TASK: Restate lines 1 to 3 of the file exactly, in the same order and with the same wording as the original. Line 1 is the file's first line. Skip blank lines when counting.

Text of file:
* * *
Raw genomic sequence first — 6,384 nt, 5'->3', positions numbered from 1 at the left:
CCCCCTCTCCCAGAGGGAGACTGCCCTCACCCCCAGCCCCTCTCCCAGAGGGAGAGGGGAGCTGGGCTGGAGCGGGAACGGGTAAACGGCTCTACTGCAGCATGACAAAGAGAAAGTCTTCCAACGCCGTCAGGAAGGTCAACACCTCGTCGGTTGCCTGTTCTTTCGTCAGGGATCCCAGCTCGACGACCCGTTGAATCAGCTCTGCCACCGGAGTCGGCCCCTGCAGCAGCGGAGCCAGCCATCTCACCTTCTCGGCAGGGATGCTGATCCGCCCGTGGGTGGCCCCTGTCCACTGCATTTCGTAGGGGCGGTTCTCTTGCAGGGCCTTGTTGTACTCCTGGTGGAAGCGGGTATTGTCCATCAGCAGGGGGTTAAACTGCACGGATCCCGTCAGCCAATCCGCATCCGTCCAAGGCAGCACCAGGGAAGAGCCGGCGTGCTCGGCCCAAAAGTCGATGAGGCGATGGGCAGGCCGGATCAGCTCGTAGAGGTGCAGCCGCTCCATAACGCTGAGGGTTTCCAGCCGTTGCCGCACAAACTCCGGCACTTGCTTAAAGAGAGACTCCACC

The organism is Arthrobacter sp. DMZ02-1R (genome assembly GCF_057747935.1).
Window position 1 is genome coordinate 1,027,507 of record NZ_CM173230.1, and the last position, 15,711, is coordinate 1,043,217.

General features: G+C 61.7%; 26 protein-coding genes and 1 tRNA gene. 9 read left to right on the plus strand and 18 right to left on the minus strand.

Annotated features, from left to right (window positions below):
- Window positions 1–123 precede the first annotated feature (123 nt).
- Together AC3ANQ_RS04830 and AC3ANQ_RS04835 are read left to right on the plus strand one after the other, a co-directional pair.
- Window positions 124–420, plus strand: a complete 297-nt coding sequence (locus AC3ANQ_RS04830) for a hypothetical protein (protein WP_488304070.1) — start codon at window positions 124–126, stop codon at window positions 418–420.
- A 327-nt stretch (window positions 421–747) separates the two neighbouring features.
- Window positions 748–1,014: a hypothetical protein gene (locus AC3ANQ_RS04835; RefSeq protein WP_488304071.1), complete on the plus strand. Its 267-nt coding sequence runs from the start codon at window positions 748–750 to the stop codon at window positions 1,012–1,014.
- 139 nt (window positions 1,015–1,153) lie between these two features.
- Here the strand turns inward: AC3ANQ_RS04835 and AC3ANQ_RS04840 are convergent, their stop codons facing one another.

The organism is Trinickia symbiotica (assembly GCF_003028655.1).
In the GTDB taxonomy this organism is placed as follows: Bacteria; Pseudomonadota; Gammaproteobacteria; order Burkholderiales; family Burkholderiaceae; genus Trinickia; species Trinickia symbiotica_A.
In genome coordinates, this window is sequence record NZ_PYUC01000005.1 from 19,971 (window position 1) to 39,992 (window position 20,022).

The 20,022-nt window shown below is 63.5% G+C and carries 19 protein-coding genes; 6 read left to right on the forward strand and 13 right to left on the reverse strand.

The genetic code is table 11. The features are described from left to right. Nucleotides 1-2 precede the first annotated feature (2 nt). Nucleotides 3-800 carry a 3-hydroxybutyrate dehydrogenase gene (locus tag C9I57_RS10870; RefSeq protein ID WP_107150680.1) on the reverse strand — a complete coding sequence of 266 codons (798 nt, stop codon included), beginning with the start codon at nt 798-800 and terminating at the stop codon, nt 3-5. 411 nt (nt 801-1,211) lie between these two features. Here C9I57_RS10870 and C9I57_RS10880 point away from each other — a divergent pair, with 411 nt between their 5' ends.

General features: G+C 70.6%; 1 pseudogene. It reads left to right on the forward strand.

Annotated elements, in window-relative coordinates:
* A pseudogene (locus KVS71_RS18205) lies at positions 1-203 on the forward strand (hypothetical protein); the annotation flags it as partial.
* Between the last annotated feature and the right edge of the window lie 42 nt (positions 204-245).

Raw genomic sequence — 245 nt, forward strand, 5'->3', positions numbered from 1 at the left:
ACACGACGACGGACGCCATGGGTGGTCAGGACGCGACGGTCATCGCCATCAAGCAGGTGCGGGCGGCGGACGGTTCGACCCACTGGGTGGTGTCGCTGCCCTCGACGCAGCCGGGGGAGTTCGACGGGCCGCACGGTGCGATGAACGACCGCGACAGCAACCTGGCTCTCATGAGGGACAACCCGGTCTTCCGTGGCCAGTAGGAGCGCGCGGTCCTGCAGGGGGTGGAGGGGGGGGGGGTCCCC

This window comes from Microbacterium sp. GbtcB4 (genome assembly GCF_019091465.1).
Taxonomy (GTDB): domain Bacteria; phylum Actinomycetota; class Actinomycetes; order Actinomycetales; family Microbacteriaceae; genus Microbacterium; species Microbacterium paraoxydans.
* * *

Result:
Raw genomic sequence first — 6,384 nt, 5'->3', positions numbered from 1 at the left:
CCCCCTCTCCCAGAGGGAGACTGCCCTCACCCCCAGCCCCTCTCCCAGAGGGAGAGGGGAGCTGGGCTGGAGCGGGAACGGGTAAACGGCTCTACTGCAGCATGACAAAGAGAAAGTCTTCCAACGCCGTCAGGAAGGTCAACACCTCGTCGGTTGCCTGTTCTTTCGTCAGGGATCCCAGCTCGACGACCCGTTGAATCAGCTCTGCCACCGGAGTCGGCCCCTGCAGCAGCGGAGCCAGCCATCTCACCTTCTCGGCAGGGATGCTGATCCGCCCGTGGGTGGCCCCTGTCCACTGCATTTCGTAGGGGCGGTTCTCTTGCAGGGCCTTGTTGTACTCCTGGTGGAAGCGGGTATTGTCCATCAGCAGGGGGTTAAACTGCACGGATCCCGTCAGCCAATCCGCATCCGTCCAAGGCAGCACCAGGGAAGAGCCGGCGTGCTCGGCCCAAAAGTCGATGAGGCGATGGGCAGGCCGGATCAGCTCGTAGAGGTGCAGCCGCTCCATAACGCTGAGGGTTTCCAGCCGTTGCCGCACAAACTCCGGCACTTGCTTAAAGAGAGACTCCACC

The organism is Arthrobacter sp. DMZ02-1R (genome assembly GCF_057747935.1).